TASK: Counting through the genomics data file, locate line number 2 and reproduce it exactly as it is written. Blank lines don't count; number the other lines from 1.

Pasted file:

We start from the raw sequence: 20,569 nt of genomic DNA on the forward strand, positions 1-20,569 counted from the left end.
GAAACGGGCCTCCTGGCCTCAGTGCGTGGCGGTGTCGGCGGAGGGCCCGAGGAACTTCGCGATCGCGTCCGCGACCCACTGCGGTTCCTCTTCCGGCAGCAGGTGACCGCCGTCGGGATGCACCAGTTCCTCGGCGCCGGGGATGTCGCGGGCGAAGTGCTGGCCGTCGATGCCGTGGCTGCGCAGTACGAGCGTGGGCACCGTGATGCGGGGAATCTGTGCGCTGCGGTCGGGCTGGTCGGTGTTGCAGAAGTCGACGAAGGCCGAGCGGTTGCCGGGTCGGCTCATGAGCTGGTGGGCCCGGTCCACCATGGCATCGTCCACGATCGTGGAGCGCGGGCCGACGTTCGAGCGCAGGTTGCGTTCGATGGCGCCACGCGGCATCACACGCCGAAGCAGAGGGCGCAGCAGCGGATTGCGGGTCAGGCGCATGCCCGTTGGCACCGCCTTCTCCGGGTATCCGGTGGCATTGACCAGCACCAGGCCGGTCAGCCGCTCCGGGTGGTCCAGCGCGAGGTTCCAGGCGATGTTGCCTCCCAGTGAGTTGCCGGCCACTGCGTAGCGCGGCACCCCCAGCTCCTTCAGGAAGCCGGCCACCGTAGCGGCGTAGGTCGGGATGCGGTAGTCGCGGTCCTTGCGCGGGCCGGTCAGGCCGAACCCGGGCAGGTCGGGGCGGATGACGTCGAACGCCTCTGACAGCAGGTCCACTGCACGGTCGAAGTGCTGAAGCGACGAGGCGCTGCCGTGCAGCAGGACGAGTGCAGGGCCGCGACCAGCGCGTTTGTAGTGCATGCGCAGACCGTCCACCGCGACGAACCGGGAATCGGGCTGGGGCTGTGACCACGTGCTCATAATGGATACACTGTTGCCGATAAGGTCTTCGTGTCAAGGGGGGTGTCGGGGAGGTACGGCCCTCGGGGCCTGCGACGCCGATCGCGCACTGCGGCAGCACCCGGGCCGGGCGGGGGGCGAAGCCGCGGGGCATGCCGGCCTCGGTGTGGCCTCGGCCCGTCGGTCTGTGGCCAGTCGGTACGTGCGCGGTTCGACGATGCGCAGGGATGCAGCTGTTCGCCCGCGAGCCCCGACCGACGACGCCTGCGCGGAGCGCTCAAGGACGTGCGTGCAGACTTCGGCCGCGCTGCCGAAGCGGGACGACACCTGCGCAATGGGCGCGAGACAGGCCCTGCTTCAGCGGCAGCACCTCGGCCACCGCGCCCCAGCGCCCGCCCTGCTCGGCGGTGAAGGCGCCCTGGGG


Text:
GAAACGGGCCTCCTGGCCTCAGTGCGTGGCGGTGTCGGCGGAGGGCCCGAGGAACTTCGCGATCGCGTCCGCGACCCACTGCGGTTCCTCTTCCGGCAGCAGGTGACCGCCGTCGGGATGCACCAGTTCCTCGGCGCCGGGGATGTCGCGGGCGAAGTGCTGGCCGTCGATGCCGTGGCTGCGCAGTACGAGCGTGGGCACCGTGATGCGGGGAATCTGTGCGCTGCGGTCGGGCTGGTCGGTGTTGCAGAAGTCGACGAAGGCCGAGCGGTTGCCGGGTCGGCTCATGAGCTGGTGGGCCCGGTCCACCATGGCATCGTCCACGATCGTGGAGCGCGGGCCGACGTTCGAGCGCAGGTTGCGTTCGATGGCGCCACGCGGCATCACACGCCGAAGCAGAGGGCGCAGCAGCGGATTGCGGGTCAGGCGCATGCCCGTTGGCACCGCCTTCTCCGGGTATCCGGTGGCATTGACCAGCACCAGGCCGGTCAGCCGCTCCGGGTGGTCCAGCGCGAGGTTCCAGGCGATGTTGCCTCCCAGTGAGTTGCCGGCCACTGCGTAGCGCGGCACCCCCAGCTCCTTCAGGAAGCCGGCCACCGTAGCGGCGTAGGTCGGGATGCGGTAGTCGCGGTCCTTGCGCGGGCCGGTCAGGCCGAACCCGGGCAGGTCGGGGCGGATGACGTCGAACGCCTCTGACAGCAGGTCCACTGCACGGTCGAAGTGCTGAAGCGACGAGGCGCTGCCGTGCAGCAGGACGAGTGCAGGGCCGCGACCAGCGCGTTTGTAGTGCATGCGCAGACCGTCCACCGCGACGAACCGGGAATCGGGCTGGGGCTGTGACCACGTGCTCATAATGGATACACTGTTGCCGATAAGGTCTTCGTGTCAAGGGGGGTGTCGGGGAGGTACGGCCCTCGGGGCCTGCGACGCCGATCGCGCACTGCGGCAGCACCCGGGCCGGGCGGGGGGCGAAGCCGCGGGGCATGCCGGCCTCGGTGTGGCCTCGGCCCGTCGGTCTGTGGCCAGTCGGTACGTGCGCGGTTCGACGATGCGCAGGGATGCAGCTGTTCGCCCGCGAGCCCCGACCGACGACGCCTGCGCGGAGCGCTCAAGGACGTGCGTGCAGACTTCGGCCGCGCTGCCGAAGCGGGACGACACCTGCGCAATGGGCGCGAGACAGGCCCTGCTTCAGCGGCAGCACCTCGGCCACCGCGCCCCAGCGCCCGCCCTGCTCGGCGGTGAAGGCGCCCTGGGG